Chapter 2. SOLID Principles

Lambda-Enabled SOLID Principles

The SOLID principles are a set of basic principles for designing OO programs. The name itself is an acronym, with each of the five principles named after one of the letters: Single responsibility, Open/closed, Liskov substitution, Interface segregation, and Dependency inversion. The principles act as a set of guidelines to help you implement code that is easy to maintain and extend over time.

Each of the principles corresponds to a set of potential code smells that can exist in your code, and they offer a route out of the problems caused. Many books have been written on this topic, and I’m not going to cover the principles in comprehensive detail.

In the case of all these object-oriented principles, I’ve tried to find a conceptually related approach from the functional-programming realm. The goal here is to both show functional and object-oriented programming are related, and also what object-oriented programmers can learn from a functional style.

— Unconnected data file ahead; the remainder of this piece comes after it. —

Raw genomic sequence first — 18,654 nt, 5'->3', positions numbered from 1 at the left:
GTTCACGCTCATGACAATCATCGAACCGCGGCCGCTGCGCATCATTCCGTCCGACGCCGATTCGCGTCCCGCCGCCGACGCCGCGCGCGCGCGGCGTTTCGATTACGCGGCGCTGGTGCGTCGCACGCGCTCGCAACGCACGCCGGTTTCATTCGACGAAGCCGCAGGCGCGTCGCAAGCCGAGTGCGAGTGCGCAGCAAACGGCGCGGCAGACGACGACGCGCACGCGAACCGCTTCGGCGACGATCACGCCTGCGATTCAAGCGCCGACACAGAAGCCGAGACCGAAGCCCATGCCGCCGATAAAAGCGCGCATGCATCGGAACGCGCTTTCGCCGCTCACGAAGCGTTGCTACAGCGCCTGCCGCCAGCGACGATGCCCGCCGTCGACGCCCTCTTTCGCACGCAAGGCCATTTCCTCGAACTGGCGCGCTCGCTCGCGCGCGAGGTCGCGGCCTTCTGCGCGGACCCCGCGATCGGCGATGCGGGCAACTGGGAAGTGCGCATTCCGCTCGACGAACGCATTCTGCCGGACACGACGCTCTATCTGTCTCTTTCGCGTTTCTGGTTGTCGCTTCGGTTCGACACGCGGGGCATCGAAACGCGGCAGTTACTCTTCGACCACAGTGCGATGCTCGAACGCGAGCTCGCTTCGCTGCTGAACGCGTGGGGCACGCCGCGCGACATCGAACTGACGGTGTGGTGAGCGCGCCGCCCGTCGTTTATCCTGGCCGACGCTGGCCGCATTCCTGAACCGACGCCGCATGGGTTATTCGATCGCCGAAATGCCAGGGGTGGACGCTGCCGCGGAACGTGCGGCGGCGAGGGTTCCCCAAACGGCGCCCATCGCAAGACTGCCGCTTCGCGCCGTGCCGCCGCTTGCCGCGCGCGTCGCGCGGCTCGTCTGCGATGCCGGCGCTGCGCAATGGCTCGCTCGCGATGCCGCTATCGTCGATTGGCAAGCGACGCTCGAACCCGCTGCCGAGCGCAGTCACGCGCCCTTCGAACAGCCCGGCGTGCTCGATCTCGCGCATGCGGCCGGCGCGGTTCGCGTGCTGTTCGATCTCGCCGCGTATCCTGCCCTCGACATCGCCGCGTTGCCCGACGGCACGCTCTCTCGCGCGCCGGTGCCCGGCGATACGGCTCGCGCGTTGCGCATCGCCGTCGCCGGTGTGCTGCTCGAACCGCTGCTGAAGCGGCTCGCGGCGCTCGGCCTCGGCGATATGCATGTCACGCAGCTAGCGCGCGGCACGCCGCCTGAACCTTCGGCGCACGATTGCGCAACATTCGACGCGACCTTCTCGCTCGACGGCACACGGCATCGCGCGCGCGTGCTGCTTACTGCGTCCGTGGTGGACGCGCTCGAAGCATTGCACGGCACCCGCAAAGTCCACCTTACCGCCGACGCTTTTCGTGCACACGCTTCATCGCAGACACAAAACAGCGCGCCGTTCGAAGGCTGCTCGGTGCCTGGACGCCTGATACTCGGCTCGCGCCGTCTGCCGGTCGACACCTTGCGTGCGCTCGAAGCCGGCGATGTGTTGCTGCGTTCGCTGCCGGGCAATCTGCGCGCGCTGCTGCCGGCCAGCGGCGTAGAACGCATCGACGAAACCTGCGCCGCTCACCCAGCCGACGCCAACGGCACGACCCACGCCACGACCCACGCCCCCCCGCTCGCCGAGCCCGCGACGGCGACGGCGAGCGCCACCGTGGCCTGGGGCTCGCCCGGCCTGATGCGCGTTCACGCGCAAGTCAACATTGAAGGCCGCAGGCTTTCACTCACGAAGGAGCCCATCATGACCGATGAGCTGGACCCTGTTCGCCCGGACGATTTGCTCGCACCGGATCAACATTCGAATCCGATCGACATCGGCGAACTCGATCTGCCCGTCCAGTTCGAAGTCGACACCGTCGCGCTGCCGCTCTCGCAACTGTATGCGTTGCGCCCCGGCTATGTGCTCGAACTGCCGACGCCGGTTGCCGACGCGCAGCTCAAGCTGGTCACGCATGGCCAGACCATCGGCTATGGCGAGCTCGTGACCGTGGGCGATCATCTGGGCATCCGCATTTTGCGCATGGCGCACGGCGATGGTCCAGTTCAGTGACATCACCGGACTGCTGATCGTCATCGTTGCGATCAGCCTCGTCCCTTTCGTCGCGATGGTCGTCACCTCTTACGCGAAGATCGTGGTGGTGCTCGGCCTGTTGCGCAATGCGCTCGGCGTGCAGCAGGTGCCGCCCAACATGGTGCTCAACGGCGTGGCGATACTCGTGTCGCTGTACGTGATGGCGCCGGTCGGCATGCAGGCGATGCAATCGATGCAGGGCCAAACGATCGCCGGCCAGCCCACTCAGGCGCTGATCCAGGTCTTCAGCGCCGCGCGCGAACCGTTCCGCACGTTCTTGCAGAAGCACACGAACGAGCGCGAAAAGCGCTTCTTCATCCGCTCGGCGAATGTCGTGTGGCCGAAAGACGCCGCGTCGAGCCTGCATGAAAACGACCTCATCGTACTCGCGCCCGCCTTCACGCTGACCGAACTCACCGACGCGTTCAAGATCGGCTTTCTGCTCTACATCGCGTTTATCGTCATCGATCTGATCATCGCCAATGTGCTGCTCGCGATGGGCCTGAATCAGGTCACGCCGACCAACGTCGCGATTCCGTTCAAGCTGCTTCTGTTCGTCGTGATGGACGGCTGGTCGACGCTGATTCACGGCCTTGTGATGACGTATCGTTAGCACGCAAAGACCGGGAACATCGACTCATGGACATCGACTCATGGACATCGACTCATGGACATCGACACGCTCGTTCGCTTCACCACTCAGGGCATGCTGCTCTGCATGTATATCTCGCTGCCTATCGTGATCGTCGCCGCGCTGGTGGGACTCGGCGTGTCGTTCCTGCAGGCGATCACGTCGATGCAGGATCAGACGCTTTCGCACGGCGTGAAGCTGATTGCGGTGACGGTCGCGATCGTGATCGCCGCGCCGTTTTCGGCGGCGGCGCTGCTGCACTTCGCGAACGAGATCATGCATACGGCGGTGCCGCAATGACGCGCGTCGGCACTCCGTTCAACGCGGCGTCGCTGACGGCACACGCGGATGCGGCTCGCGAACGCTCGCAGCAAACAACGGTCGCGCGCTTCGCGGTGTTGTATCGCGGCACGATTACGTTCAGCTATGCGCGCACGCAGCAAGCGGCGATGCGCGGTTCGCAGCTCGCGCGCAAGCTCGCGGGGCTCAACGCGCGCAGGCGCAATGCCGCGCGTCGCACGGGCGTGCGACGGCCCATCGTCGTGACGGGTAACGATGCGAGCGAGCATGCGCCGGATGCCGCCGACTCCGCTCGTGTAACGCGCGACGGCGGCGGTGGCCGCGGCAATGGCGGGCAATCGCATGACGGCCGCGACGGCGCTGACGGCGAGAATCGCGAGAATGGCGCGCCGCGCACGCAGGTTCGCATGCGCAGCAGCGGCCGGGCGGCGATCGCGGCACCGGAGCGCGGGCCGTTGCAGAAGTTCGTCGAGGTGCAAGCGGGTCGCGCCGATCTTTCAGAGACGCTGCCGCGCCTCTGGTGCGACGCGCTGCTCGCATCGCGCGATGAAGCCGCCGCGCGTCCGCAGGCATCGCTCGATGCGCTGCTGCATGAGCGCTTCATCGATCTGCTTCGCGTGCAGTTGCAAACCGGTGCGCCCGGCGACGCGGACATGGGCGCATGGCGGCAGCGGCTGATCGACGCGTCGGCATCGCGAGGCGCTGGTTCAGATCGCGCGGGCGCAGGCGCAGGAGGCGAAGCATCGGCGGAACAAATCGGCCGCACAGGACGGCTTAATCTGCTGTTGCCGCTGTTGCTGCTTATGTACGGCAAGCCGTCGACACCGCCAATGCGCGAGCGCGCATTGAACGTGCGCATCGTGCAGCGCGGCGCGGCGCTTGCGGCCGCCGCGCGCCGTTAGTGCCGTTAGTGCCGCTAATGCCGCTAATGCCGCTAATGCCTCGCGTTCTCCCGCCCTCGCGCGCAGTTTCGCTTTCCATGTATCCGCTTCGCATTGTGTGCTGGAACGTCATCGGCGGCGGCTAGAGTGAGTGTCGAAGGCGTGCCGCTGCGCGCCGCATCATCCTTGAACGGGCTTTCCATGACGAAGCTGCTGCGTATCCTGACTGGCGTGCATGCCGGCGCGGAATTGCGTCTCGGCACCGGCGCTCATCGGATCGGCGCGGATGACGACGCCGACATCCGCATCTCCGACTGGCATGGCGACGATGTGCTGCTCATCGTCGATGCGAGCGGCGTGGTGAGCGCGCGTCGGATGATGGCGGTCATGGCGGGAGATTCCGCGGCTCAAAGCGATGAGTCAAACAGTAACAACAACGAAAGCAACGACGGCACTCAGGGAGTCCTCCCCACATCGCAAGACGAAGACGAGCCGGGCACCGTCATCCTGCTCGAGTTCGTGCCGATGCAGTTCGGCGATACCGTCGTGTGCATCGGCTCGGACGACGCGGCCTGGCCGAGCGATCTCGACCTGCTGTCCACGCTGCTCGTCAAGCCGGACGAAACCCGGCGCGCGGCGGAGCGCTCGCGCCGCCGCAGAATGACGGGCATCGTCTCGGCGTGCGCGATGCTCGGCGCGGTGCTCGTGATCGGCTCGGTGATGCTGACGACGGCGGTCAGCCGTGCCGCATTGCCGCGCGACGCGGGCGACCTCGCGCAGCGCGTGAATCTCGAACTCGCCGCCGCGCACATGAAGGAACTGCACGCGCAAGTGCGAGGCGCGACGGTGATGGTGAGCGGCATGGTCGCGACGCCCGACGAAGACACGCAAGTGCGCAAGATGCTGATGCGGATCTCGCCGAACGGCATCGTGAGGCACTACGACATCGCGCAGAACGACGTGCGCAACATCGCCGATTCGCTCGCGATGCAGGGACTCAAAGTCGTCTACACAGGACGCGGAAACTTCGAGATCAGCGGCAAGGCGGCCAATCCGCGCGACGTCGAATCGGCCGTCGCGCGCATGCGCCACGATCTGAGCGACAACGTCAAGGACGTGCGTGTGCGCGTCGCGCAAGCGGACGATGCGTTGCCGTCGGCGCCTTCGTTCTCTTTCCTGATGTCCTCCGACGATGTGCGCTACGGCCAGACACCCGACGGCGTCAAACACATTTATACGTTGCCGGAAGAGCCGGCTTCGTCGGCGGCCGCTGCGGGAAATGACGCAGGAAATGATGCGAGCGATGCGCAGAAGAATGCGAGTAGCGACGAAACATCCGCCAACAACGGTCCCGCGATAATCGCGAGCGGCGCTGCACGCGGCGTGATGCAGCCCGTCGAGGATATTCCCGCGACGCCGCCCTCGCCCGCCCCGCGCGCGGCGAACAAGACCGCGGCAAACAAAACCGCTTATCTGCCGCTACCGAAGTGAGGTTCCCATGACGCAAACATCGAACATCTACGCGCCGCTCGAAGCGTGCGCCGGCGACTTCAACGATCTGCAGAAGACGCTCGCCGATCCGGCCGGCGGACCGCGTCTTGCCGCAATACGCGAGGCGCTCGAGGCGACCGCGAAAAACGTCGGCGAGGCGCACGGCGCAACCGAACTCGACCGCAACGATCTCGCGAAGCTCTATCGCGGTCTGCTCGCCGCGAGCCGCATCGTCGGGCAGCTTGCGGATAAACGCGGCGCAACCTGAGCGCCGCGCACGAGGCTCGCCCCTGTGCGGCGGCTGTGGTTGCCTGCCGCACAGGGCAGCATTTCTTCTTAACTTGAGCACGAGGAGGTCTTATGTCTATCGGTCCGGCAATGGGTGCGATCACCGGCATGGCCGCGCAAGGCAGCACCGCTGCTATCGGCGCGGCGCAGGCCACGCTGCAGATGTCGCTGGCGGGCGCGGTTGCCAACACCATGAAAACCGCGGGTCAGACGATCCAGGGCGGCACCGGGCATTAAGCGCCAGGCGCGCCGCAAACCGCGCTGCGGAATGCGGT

The Single-Responsibility Principle

Every class or method in your program should have only a single reason to change.

An inevitable fact of software development is that requirements change over time. Whether because a new feature needs to be added, your understanding of your problem domain or customer has changed, or you need your application to be faster, over time software must evolve.

When the requirements of your software change, the responsibilities of the classes and ...

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